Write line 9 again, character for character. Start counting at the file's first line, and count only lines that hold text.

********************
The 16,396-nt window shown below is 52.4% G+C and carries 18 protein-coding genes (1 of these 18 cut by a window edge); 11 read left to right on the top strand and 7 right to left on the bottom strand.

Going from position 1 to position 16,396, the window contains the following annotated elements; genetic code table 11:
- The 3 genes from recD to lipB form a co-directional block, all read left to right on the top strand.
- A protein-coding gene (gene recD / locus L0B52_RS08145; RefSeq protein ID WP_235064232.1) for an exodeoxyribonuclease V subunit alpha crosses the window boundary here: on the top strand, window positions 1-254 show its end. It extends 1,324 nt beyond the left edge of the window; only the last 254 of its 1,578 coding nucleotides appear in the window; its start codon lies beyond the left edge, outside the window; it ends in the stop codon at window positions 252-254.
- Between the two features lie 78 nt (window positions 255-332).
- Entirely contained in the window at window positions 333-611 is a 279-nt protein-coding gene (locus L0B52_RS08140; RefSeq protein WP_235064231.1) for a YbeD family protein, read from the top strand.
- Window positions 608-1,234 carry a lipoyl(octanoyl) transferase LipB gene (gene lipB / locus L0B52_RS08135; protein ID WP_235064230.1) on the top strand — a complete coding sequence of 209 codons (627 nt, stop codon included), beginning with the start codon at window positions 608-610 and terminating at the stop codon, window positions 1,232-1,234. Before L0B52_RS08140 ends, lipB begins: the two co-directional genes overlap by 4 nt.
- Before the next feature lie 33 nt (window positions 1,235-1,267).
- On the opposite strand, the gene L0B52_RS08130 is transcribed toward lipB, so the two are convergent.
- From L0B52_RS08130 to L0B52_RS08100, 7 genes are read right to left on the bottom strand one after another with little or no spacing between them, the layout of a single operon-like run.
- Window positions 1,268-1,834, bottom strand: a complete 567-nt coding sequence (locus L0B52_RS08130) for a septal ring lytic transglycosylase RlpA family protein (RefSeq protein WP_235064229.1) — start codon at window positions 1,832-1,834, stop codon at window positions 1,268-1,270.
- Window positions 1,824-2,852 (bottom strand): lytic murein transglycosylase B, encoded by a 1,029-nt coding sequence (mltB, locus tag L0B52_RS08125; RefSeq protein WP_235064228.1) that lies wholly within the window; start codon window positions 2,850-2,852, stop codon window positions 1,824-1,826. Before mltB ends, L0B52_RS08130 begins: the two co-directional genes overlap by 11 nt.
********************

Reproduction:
- On the opposite strand, the gene L0B52_RS08130 is transcribed toward lipB, so the two are convergent.